Be Fearless Spirit Alive at WLP Fall Symposium

Standing before a crowd of more than 1,000 at the 14th annual Women in Leadership and Philanthropy Fall Symposium, Karlene Williams ’20 described her younger self as introverted, shy and full of self-doubt.

“Because of fear, I almost lost my ambition and my purpose altogether,” said Williams, a senior English education major and second-year WLP scholar.

But none of these traits were on display during her speech at the Oct. 4, 2019, event, as she held the audience in thrall with the details of her journey to become fearless.

“Education was quite obviously Doretha’s life purpose, and it afforded Linda the pathway to opportunity and success,” said Williams, referring to WLP Lifetime Achievement Award recipient Doretha Edgecomb ’73 and Community Leadership Award recipient Linda Simmons ’75.

And education is significant in Williams’ life as well, empowering her to reach heights she never thought possible.

After finishing high school, her fear and self-doubt almost kept her from pursuing a higher education. But thanks to her grandmother, who had been an educator, she enrolled in community college, where an English professor helped her find her voice through writing.

“I realized I had an ability to communicate and present information in a way that was fearless, bold and different from my normal personality,” she said.

Williams would eventually enroll at USF and become a WLP scholar pursuing a degree in English education. Attending WLP events and interacting with other students from a wide variety of backgrounds and majors helped her to realize she was not alone in her fears.

“No matter how brilliant and accomplished we all are, we all face some sort of challenges. Adversity is no stranger to any of us,” she said.

Karlene Williams.jpg
WLP Scholar Karlene Williams '20​​​​

Williams ended her time at the podium by defending her chosen profession. Instead of referring to teaching as a vocation of last resort, as in “those who can’t do, teach,” she boldly declared, “Teaching is the profession that teaches all professions.”

Impressed, when she took the stage keynote speaker Jean Case — CEO of the Case Foundation, chairman of the National Geographic Society and author of Be Fearless: 5 Principles for a Life of Breakthrough and Purpose — said to Williams, “Maybe I should stop talking about Be Fearless and just send you on the road!”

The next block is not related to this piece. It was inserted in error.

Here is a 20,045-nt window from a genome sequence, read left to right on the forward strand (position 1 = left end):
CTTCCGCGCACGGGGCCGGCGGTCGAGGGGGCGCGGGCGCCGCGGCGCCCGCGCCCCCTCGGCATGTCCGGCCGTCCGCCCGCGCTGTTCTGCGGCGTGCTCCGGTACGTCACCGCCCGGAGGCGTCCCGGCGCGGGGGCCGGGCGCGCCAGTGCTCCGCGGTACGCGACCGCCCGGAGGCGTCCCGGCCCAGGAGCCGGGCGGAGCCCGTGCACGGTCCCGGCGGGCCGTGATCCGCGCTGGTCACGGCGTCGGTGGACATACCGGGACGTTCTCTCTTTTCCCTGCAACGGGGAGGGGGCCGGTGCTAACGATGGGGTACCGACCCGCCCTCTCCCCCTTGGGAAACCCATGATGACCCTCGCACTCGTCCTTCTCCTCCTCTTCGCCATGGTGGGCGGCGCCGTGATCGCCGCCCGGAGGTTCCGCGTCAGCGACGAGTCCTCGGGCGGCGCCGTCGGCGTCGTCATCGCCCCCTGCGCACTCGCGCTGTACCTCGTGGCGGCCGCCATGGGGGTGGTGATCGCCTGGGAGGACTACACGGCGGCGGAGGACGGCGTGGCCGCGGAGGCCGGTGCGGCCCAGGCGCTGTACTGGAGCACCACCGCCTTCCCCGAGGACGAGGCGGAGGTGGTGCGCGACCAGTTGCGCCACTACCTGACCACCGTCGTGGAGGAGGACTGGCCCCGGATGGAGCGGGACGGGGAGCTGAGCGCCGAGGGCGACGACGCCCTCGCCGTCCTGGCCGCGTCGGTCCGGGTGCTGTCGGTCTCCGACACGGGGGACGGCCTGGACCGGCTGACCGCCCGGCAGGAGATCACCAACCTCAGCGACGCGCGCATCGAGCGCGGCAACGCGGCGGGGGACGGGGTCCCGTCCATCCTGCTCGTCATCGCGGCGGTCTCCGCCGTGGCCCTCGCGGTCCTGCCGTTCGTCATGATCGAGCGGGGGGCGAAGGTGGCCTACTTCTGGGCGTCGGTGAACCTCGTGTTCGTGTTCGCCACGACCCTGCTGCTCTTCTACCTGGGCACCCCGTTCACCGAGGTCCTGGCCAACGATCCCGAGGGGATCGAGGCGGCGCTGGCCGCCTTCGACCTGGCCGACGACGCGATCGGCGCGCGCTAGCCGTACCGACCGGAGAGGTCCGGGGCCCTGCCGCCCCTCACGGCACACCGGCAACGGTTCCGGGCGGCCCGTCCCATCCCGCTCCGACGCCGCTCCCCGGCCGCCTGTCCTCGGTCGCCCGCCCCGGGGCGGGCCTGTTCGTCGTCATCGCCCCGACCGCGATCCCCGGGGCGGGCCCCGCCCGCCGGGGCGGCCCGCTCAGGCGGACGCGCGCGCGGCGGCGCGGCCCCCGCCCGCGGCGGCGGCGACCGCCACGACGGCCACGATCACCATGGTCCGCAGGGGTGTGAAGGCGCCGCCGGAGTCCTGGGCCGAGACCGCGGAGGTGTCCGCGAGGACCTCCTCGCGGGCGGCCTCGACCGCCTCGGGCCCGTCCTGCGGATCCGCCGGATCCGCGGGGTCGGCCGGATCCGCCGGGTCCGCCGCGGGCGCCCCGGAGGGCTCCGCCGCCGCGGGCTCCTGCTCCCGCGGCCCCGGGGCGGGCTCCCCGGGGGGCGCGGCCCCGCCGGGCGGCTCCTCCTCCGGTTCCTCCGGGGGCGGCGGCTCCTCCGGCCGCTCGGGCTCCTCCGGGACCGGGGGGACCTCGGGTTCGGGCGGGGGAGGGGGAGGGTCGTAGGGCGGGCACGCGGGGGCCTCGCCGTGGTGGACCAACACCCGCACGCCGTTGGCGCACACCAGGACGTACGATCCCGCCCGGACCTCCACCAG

“While I’m very happy to come and talk about Be Fearless and the five principles outlined in the book, it’s very clear they’re alive and well here at USF,” said Case.

While the book came out in January, Case said the story of the principles began long before. Thanks to her career, first in the technology sector, most notably at AOL, and with the Case Foundation and National Geographic, Case has had the opportunity to travel all over the world.

And everywhere she goes, Case said people have great ideas about how to make things better. But whenever she asks, “How are you going to make this a reality?” she finds the same reaction.

“You spoke about this,” Case said to Williams. “And you probably thought when you have doubts, no one else has doubts. But the truth is people everywhere have that little voice in their head that says, 'It can’t be me.'”

And that was the look she’d get when she’d ask people why they haven’t done anything to make their idea a reality. People would say they felt they needed to have a special genius, or to go to the right school or to be well connected.

She began to ask herself: Are there special characteristics or a “secret sauce” to those who break through with success?

“What was illuminated is that it is ordinary people who do extraordinary things. It's just that they get there by means of applying these five simple, but powerful principles in their journey towards success,” said Case, referring to the five principles she outlines in her book.

During the rest of her talk, she shared these five principles — Make a big bet; Be bold, take risks; Make failure matter; Reach beyond your bubble; Let urgency conquer fear — along with stories of real people who illustrate the principles at work.

But before she began, Case made it clear that being fearless doesn’t mean the absence of fear, but rather that “fearlessness is that ability to look fear in the eye, stare it down and push past it.”

She said the principals don’t have to be applied in a certain order or that one is more important than the others. She does, however, have a favorite: Let urgency conquer fear.

“When we look at our world today, a lot of people are feeling an urgent need to see things change. And that can be a beautiful ingredient to get out there and make change, to push you out of your comfort zone, past fear, to take some actions at a speed you probably wouldn't take,” said Case.

Case called herself a “living example” of the principals. The youngest of four kids raised by a single mom, she said no one looking at her early life would have foreseen the opportunities she’s had.

“Anyone out there, if they have a burning idea about their neighborhood, their community, the world, it’s never too early and it’s never too late,” she said. “You don’t have to wait to have just the right stuff. It’s these principles that will get it done.”

As she wrapped up, Case told attendees they are already making a difference by supporting WLP and challenged them to find ways to take it just one step further.

“Thank you for all you do,” said Case. “I will leave here very inspired and telling the story of the fearless spirit I see alive and all the great things that are going on here.”


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